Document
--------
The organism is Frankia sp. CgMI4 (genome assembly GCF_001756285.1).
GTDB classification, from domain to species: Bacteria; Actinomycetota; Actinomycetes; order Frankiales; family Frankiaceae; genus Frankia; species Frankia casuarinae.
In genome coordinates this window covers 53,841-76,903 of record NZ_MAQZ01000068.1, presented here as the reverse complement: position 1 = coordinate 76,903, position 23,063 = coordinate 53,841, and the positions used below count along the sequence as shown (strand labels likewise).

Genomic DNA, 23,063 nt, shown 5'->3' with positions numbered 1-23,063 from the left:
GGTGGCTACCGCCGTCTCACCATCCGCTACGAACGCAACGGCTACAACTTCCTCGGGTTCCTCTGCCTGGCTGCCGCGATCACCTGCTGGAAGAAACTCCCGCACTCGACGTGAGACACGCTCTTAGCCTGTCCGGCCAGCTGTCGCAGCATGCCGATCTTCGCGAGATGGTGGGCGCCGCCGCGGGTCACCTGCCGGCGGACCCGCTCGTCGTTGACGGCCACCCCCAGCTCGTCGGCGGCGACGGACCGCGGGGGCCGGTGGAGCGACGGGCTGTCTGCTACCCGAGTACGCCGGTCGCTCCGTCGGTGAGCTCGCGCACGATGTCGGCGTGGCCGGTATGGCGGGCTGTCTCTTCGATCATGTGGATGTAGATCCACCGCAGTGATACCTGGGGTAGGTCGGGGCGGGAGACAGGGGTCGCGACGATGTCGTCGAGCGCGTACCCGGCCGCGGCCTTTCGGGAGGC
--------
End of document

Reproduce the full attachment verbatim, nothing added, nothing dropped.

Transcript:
The organism is Frankia sp. CgMI4 (genome assembly GCF_001756285.1).
GTDB classification, from domain to species: Bacteria; Actinomycetota; Actinomycetes; order Frankiales; family Frankiaceae; genus Frankia; species Frankia casuarinae.
In genome coordinates this window covers 53,841-76,903 of record NZ_MAQZ01000068.1, presented here as the reverse complement: position 1 = coordinate 76,903, position 23,063 = coordinate 53,841, and the positions used below count along the sequence as shown (strand labels likewise).

Genomic DNA, 23,063 nt, shown 5'->3' with positions numbered 1-23,063 from the left:
GGTGGCTACCGCCGTCTCACCATCCGCTACGAACGCAACGGCTACAACTTCCTCGGGTTCCTCTGCCTGGCTGCCGCGATCACCTGCTGGAAGAAACTCCCGCACTCGACGTGAGACACGCTCTTAGCCTGTCCGGCCAGCTGTCGCAGCATGCCGATCTTCGCGAGATGGTGGGCGCCGCCGCGGGTCACCTGCCGGCGGACCCGCTCGTCGTTGACGGCCACCCCCAGCTCGTCGGCGGCGACGGACCGCGGGGGCCGGTGGAGCGACGGGCTGTCTGCTACCCGAGTACGCCGGTCGCTCCGTCGGTGAGCTCGCGCACGATGTCGGCGTGGCCGGTATGGCGGGCTGTCTCTTCGATCATGTGGATGTAGATCCACCGCAGTGATACCTGGGGTAGGTCGGGGCGGGAGACAGGGGTCGCGACGATGTCGTCGAGCGCGTACCCGGCCGCGGCCTTTCGGGAGGC